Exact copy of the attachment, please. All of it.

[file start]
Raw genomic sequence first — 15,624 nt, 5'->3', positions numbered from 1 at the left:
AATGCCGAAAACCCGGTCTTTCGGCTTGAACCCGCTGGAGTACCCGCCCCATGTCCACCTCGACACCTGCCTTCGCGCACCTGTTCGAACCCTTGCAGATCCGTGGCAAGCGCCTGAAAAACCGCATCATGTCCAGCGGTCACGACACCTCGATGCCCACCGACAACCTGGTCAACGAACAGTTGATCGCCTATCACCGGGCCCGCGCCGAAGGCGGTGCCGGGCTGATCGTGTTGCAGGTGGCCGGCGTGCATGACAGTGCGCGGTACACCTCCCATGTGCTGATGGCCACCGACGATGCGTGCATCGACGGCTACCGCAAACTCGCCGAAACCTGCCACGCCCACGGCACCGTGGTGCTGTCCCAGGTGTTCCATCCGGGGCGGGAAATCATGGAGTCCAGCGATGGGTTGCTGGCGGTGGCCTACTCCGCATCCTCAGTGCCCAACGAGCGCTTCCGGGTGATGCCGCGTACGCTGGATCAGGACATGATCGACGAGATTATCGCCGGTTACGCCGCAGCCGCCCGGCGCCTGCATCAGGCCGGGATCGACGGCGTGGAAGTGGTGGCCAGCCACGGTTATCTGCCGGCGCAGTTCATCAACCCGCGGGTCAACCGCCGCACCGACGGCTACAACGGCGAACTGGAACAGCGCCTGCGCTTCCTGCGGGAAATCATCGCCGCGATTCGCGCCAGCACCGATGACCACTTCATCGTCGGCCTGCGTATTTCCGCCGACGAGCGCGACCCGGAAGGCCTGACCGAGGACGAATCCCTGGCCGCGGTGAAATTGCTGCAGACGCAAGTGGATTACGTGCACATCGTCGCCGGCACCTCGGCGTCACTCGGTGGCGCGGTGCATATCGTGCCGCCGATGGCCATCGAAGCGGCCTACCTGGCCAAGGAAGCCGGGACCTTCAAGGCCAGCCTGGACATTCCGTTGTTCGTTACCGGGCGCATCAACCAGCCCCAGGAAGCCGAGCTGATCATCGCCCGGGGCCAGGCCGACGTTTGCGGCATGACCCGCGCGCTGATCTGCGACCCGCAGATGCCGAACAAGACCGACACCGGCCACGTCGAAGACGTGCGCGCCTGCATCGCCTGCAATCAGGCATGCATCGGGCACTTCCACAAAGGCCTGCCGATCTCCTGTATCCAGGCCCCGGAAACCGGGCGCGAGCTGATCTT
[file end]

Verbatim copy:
Raw genomic sequence first — 15,624 nt, 5'->3', positions numbered from 1 at the left:
AATGCCGAAAACCCGGTCTTTCGGCTTGAACCCGCTGGAGTACCCGCCCCATGTCCACCTCGACACCTGCCTTCGCGCACCTGTTCGAACCCTTGCAGATCCGTGGCAAGCGCCTGAAAAACCGCATCATGTCCAGCGGTCACGACACCTCGATGCCCACCGACAACCTGGTCAACGAACAGTTGATCGCCTATCACCGGGCCCGCGCCGAAGGCGGTGCCGGGCTGATCGTGTTGCAGGTGGCCGGCGTGCATGACAGTGCGCGGTACACCTCCCATGTGCTGATGGCCACCGACGATGCGTGCATCGACGGCTACCGCAAACTCGCCGAAACCTGCCACGCCCACGGCACCGTGGTGCTGTCCCAGGTGTTCCATCCGGGGCGGGAAATCATGGAGTCCAGCGATGGGTTGCTGGCGGTGGCCTACTCCGCATCCTCAGTGCCCAACGAGCGCTTCCGGGTGATGCCGCGTACGCTGGATCAGGACATGATCGACGAGATTATCGCCGGTTACGCCGCAGCCGCCCGGCGCCTGCATCAGGCCGGGATCGACGGCGTGGAAGTGGTGGCCAGCCACGGTTATCTGCCGGCGCAGTTCATCAACCCGCGGGTCAACCGCCGCACCGACGGCTACAACGGCGAACTGGAACAGCGCCTGCGCTTCCTGCGGGAAATCATCGCCGCGATTCGCGCCAGCACCGATGACCACTTCATCGTCGGCCTGCGTATTTCCGCCGACGAGCGCGACCCGGAAGGCCTGACCGAGGACGAATCCCTGGCCGCGGTGAAATTGCTGCAGACGCAAGTGGATTACGTGCACATCGTCGCCGGCACCTCGGCGTCACTCGGTGGCGCGGTGCATATCGTGCCGCCGATGGCCATCGAAGCGGCCTACCTGGCCAAGGAAGCCGGGACCTTCAAGGCCAGCCTGGACATTCCGTTGTTCGTTACCGGGCGCATCAACCAGCCCCAGGAAGCCGAGCTGATCATCGCCCGGGGCCAGGCCGACGTTTGCGGCATGACCCGCGCGCTGATCTGCGACCCGCAGATGCCGAACAAGACCGACACCGGCCACGTCGAAGACGTGCGCGCCTGCATCGCCTGCAATCAGGCATGCATCGGGCACTTCCACAAAGGCCTGCCGATCTCCTGTATCCAGGCCCCGGAAACCGGGCGCGAGCTGATCTT